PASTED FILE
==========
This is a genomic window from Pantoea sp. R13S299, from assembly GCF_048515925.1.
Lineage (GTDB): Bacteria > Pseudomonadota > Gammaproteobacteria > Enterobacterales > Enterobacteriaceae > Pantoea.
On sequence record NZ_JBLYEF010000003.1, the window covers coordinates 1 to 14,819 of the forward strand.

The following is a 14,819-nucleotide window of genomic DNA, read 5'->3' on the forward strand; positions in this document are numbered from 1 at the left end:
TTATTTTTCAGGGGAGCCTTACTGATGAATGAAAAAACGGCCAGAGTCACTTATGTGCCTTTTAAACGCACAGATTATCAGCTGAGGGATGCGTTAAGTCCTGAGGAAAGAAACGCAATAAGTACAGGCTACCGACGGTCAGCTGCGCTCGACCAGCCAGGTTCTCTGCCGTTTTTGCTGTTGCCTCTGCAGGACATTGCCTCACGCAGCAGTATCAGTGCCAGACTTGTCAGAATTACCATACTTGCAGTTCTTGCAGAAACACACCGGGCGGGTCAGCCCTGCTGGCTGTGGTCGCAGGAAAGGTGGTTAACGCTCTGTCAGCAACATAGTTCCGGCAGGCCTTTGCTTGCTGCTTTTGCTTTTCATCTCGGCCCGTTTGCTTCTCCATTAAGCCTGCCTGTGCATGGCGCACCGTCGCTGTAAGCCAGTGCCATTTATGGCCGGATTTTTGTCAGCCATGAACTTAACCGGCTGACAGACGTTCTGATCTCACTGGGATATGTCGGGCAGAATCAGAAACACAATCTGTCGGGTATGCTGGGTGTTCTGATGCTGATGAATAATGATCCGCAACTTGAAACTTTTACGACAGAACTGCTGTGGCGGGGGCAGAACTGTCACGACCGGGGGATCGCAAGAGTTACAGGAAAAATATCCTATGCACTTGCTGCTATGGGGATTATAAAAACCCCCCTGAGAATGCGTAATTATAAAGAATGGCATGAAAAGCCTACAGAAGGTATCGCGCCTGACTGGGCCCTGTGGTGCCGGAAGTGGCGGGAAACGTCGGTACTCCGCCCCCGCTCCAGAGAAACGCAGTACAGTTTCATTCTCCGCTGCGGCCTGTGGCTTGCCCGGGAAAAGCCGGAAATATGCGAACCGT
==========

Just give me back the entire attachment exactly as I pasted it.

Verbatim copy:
This is a genomic window from Pantoea sp. R13S299, from assembly GCF_048515925.1.
Lineage (GTDB): Bacteria > Pseudomonadota > Gammaproteobacteria > Enterobacterales > Enterobacteriaceae > Pantoea.
On sequence record NZ_JBLYEF010000003.1, the window covers coordinates 1 to 14,819 of the forward strand.

The following is a 14,819-nucleotide window of genomic DNA, read 5'->3' on the forward strand; positions in this document are numbered from 1 at the left end:
TTATTTTTCAGGGGAGCCTTACTGATGAATGAAAAAACGGCCAGAGTCACTTATGTGCCTTTTAAACGCACAGATTATCAGCTGAGGGATGCGTTAAGTCCTGAGGAAAGAAACGCAATAAGTACAGGCTACCGACGGTCAGCTGCGCTCGACCAGCCAGGTTCTCTGCCGTTTTTGCTGTTGCCTCTGCAGGACATTGCCTCACGCAGCAGTATCAGTGCCAGACTTGTCAGAATTACCATACTTGCAGTTCTTGCAGAAACACACCGGGCGGGTCAGCCCTGCTGGCTGTGGTCGCAGGAAAGGTGGTTAACGCTCTGTCAGCAACATAGTTCCGGCAGGCCTTTGCTTGCTGCTTTTGCTTTTCATCTCGGCCCGTTTGCTTCTCCATTAAGCCTGCCTGTGCATGGCGCACCGTCGCTGTAAGCCAGTGCCATTTATGGCCGGATTTTTGTCAGCCATGAACTTAACCGGCTGACAGACGTTCTGATCTCACTGGGATATGTCGGGCAGAATCAGAAACACAATCTGTCGGGTATGCTGGGTGTTCTGATGCTGATGAATAATGATCCGCAACTTGAAACTTTTACGACAGAACTGCTGTGGCGGGGGCAGAACTGTCACGACCGGGGGATCGCAAGAGTTACAGGAAAAATATCCTATGCACTTGCTGCTATGGGGATTATAAAAACCCCCCTGAGAATGCGTAATTATAAAGAATGGCATGAAAAGCCTACAGAAGGTATCGCGCCTGACTGGGCCCTGTGGTGCCGGAAGTGGCGGGAAACGTCGGTACTCCGCCCCCGCTCCAGAGAAACGCAGTACAGTTTCATTCTCCGCTGCGGCCTGTGGCTTGCCCGGGAAAAGCCGGAAATATGCGAACCGT